Authentic stories: symbol of Ukrainian immortality – Olena Teliha – KyivPost

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The heroine of my story was described by one of her contemporaries as “the greatest female figure in Ukrainian literature after Lesia Ukrainka”. Another considered that: “with her creative life and her heroic death, she has become a new symbol of the immortality of the Ukrainian nation.”

The story is about Olena Teliha, a Ukrainian poet and activist who defied the Nazi authorities in German-occupied Kyiv in the 1940s and paid for it with her life.

She was born 115 years ago in July 1907, in a village near Moscow, to Ukrainian parents. The family moved to Kyiv in 1918.

His father was a professor at the Polytechnic Institute, then in May 1920 he was appointed director of the Department of Water and Road Management of the Ministry of Roads of the Ukrainian People’s Republic. In November of the same year, he went into exile. Later he became rector of the Ukrainian Academy of Economics in the city of Podebrady.

Teliha left Soviet-ruled Ukraine with her mother and brother Serhiy in 1922. She lived in Poland, then Czechoslovakia. Eventually, she then graduated from the historical and philological department of the Ukrainian Pedagogical Institute in Prague. She met the engineer and bandurist Mykhailo Teliha there, and they married in 1926.

In Czechoslovakia, Teliha flourished professionally as a Ukrainian poet, publicist and literary critic. After the death of her mother in 1929, she and her husband settled in Warsaw where she continued her literary path.

Teliha’s life became more dramatic at the start of World War II. According to some reports, in order to earn a living, in Warsaw, Teliha was forced to sing in night cabarets, work as a model and as a teacher.

In December 1939, in Krakow, Teliha met Oleh Olzhych (Kandyba), a leader of the Ukrainian nationalist movement. Under his influence, she joined the Organization of Ukrainian Nationalists (OUN). She was in the faction of Andrii Melnyk (opposed by the Bandera faction) and worked in the cultural and educational spheres.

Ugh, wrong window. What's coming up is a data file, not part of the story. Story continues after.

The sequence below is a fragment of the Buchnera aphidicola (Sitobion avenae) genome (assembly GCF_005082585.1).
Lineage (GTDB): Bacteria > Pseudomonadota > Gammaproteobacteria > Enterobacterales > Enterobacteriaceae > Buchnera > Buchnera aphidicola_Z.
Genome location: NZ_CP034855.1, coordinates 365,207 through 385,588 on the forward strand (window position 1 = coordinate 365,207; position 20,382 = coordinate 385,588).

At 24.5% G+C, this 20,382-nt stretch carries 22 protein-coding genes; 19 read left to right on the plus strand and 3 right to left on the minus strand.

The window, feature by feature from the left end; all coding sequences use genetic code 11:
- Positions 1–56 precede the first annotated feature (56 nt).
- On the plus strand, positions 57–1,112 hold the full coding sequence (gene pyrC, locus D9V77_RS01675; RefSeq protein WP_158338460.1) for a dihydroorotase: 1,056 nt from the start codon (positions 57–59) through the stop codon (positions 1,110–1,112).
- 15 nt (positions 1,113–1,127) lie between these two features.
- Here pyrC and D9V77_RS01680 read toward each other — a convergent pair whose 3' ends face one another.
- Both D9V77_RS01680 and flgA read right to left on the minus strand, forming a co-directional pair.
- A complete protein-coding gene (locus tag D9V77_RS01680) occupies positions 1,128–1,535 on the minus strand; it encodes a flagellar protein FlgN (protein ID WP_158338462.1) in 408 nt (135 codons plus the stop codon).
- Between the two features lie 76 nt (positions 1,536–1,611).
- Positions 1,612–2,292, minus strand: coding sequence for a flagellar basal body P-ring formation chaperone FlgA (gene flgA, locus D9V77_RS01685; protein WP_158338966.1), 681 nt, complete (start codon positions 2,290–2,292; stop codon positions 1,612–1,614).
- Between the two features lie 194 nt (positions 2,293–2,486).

In October 1941, after Nazi Germany invaded the Soviet Union, Teliha was back in Kyiv. She headed the Union of Ukrainian Writers, opened a catering outlet for her associates and collaborated with the newspaper Ukrainian Slovo, edited by Ivan Rohach, which was located on Bulvarno-Kudryavska street. In addition, she organized the publication of the literary and artistic weekly “Litavry.

After many years of Bolshevik dictatorship, the people of Kyiv began to speak publicly about the revival of the Ukrainian state. National symbols appeared and churches held masses in the Ukrainian language. However, the Nazis were hostile to these expressions of patriotism and began to suppress Ukrainian nationalists.

After Rohach’s arrest, Teliha defiantly ignored the Germans’ instructions. “Litavry” was banned. On February 7, 1942, the arrests began. Her friends warned her that the Gestapo was preparing an ambush on Triochsvyatitelsky Street, where the Union of Ukrainian Writers was located. She made her choice. She wasn’t going to run away. In a private conversation, she said: “I will not leave Kyiv to emigrate again! I can not do that.

In her last letter from Kyiv she said: “We took a walk last night near the snowy university. We were white and so frozen we couldn’t move our mouths. We walked from the cold Union building to the cold house… But behind the snow and the winds, we can already feel a bright sun and a green spring.

In one of her poems, she asked God to give her the greatest gift: “A warm death, not a cold extinction”.

Later that month, Teliha and her husband were arrested. In prison, she meets Lesia Ukrainka’s sister and manages to exchange a few words with her.

Teliha is said to have left his last autograph on the gray wall of the Gestapo. It was a drawn trident bearing the inscription: “Here was imprisoned and from here passes the firing squad Olena Teliha.”

She and her husband were shot in a place now known to the world – Babyn Yar, the site where the Jews of Kyiv were executed by the Nazis in September 1941, followed by representatives of other nations and groups, including Ukrainian nationalists.

In 1992, Teliha’s poems were first published in Ukraine. And in 2017, a remarkable monument of this amazing woman was erected in Babyn Yar.

Her contemporary ideologue, publicist and nationalist, Dmytro Dontsov, wrote of her: “She is extraordinary in her images and ideas, complete as rarely anyone else and elegant in her poetry. In her ‘strong-legged Diana’ physique, she’s a master of all things… proud of her guidance for life. She left us the image of an intelligent poetry in the best sense of the term. This poetry is devoid of all that is vulgar and simple.

Another famous Ukrainian writer, Yevhen Malaniuk, claimed that Teliha’s personality was far greater than her literary heritage: “As an entity, she was a kind of protest against the greyness, the colorlessness, the nausea of life… He was a person who wanted joy in royal life. meaning of this word. »

American writer Ernest Miller Hemingway once wrote, “A man can be destroyed but not defeated.” These words are perhaps a perfectly poignant epitaph to the biography of Olena Teliha.

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